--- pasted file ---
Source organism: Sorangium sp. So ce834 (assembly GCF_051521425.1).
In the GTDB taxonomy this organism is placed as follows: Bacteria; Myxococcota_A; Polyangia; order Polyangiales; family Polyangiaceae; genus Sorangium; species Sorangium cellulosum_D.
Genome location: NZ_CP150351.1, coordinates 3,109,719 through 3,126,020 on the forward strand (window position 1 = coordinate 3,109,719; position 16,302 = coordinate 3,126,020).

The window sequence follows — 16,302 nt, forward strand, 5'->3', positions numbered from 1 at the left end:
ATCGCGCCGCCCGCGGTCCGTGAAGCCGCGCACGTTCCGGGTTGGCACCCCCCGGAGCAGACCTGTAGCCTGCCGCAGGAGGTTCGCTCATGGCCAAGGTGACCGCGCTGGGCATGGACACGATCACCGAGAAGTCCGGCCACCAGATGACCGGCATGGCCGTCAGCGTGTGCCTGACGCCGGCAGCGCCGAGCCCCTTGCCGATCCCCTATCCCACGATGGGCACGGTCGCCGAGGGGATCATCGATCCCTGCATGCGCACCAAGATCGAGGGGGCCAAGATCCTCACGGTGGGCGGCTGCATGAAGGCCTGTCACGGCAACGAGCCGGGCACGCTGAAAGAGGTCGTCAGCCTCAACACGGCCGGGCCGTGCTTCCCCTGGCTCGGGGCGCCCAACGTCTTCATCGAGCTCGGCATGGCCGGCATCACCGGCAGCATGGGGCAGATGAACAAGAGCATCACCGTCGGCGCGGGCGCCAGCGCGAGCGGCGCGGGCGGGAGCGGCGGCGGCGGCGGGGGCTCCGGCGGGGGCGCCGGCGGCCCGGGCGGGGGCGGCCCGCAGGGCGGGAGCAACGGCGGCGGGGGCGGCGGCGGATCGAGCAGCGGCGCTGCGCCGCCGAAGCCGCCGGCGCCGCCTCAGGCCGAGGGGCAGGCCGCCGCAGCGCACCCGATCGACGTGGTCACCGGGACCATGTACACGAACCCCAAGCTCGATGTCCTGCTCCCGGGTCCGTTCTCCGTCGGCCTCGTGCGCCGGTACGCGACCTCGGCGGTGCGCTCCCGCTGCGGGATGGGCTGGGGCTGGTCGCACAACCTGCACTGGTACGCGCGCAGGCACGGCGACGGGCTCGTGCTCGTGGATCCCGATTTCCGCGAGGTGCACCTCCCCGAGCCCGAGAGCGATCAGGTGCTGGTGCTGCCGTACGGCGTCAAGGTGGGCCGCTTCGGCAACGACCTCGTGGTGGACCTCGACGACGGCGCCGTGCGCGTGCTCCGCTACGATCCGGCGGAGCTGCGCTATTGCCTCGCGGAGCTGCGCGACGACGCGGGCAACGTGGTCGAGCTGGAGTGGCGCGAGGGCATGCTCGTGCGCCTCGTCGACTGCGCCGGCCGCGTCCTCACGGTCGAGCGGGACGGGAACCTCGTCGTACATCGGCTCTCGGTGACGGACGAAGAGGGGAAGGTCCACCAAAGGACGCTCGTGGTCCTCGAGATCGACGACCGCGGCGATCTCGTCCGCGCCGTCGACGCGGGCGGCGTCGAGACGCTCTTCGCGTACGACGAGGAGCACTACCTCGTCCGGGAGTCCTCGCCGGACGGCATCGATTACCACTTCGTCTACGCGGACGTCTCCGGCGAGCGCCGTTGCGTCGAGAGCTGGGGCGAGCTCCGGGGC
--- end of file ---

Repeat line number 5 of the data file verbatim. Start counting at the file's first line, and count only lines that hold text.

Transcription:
ATCGCGCCGCCCGCGGTCCGTGAAGCCGCGCACGTTCCGGGTTGGCACCCCCCGGAGCAGACCTGTAGCCTGCCGCAGGAGGTTCGCTCATGGCCAAGGTGACCGCGCTGGGCATGGACACGATCACCGAGAAGTCCGGCCACCAGATGACCGGCATGGCCGTCAGCGTGTGCCTGACGCCGGCAGCGCCGAGCCCCTTGCCGATCCCCTATCCCACGATGGGCACGGTCGCCGAGGGGATCATCGATCCCTGCATGCGCACCAAGATCGAGGGGGCCAAGATCCTCACGGTGGGCGGCTGCATGAAGGCCTGTCACGGCAACGAGCCGGGCACGCTGAAAGAGGTCGTCAGCCTCAACACGGCCGGGCCGTGCTTCCCCTGGCTCGGGGCGCCCAACGTCTTCATCGAGCTCGGCATGGCCGGCATCACCGGCAGCATGGGGCAGATGAACAAGAGCATCACCGTCGGCGCGGGCGCCAGCGCGAGCGGCGCGGGCGGGAGCGGCGGCGGCGGCGGGGGCTCCGGCGGGGGCGCCGGCGGCCCGGGCGGGGGCGGCCCGCAGGGCGGGAGCAACGGCGGCGGGGGCGGCGGCGGATCGAGCAGCGGCGCTGCGCCGCCGAAGCCGCCGGCGCCGCCTCAGGCCGAGGGGCAGGCCGCCGCAGCGCACCCGATCGACGTGGTCACCGGGACCATGTACACGAACCCCAAGCTCGATGTCCTGCTCCCGGGTCCGTTCTCCGTCGGCCTCGTGCGCCGGTACGCGACCTCGGCGGTGCGCTCCCGCTGCGGGATGGGCTGGGGCTGGTCGCACAACCTGCACTGGTACGCGCGCAGGCACGGCGACGGGCTCGTGCTCGTGGATCCCGATTTCCGCGAGGTGCACCTCCCCGAGCCCGAGAGCGATCAGGTGCTGGTGCTGCCGTACGGCGTCAAGGTGGGCCGCTTCGGCAACGACCTCGTGGTGGACCTCGACGACGGCGCCGTGCGCGTGCTCCGCTACGATCCGGCGGAGCTGCGCTATTGCCTCGCGGAGCTGCGCGACGACGCGGGCAACGTGGTCGAGCTGGAGTGGCGCGAGGGCATGCTCGTGCGCCTCGTCGACTGCGCCGGCCGCGTCCTCACGGTCGAGCGGGACGGGAACCTCGTCGTACATCGGCTCTCGGTGACGGACGAAGAGGGGAAGGTCCACCAAAGGACGCTCGTGGTCCTCGAGATCGACGACCGCGGCGATCTCGTCCGCGCCGTCGACGCGGGCGGCGTCGAGACGCTCTTCGCGTACGACGAGGAGCACTACCTCGTCCGGGAGTCCTCGCCGGACGGCATCGATTACCACTTCGTCTACGCGGACGTCTCCGGCGAGCGCCGTTGCGTCGAGAGCTGGGGCGAGCTCCGGGGC